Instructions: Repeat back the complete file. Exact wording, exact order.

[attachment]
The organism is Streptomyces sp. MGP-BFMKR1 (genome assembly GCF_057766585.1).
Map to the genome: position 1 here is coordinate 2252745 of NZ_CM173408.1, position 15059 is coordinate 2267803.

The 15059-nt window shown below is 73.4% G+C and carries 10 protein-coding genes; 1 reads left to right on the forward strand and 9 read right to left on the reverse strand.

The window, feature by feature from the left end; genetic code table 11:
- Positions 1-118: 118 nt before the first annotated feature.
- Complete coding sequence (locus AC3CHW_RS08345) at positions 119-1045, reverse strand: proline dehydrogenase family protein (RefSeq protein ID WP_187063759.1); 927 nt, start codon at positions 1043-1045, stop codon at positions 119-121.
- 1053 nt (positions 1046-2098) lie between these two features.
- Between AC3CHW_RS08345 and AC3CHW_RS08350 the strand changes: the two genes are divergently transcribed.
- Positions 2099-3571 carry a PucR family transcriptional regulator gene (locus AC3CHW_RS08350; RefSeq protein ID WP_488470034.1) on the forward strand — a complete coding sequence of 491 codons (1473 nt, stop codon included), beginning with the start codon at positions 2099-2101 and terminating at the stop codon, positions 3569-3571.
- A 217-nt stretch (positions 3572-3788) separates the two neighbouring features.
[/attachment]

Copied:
The organism is Streptomyces sp. MGP-BFMKR1 (genome assembly GCF_057766585.1).
Map to the genome: position 1 here is coordinate 2252745 of NZ_CM173408.1, position 15059 is coordinate 2267803.

The 15059-nt window shown below is 73.4% G+C and carries 10 protein-coding genes; 1 reads left to right on the forward strand and 9 read right to left on the reverse strand.

The window, feature by feature from the left end; genetic code table 11:
- Positions 1-118: 118 nt before the first annotated feature.
- Complete coding sequence (locus AC3CHW_RS08345) at positions 119-1045, reverse strand: proline dehydrogenase family protein (RefSeq protein ID WP_187063759.1); 927 nt, start codon at positions 1043-1045, stop codon at positions 119-121.
- 1053 nt (positions 1046-2098) lie between these two features.
- Between AC3CHW_RS08345 and AC3CHW_RS08350 the strand changes: the two genes are divergently transcribed.
- Positions 2099-3571 carry a PucR family transcriptional regulator gene (locus AC3CHW_RS08350; RefSeq protein ID WP_488470034.1) on the forward strand — a complete coding sequence of 491 codons (1473 nt, stop codon included), beginning with the start codon at positions 2099-2101 and terminating at the stop codon, positions 3569-3571.
- A 217-nt stretch (positions 3572-3788) separates the two neighbouring features.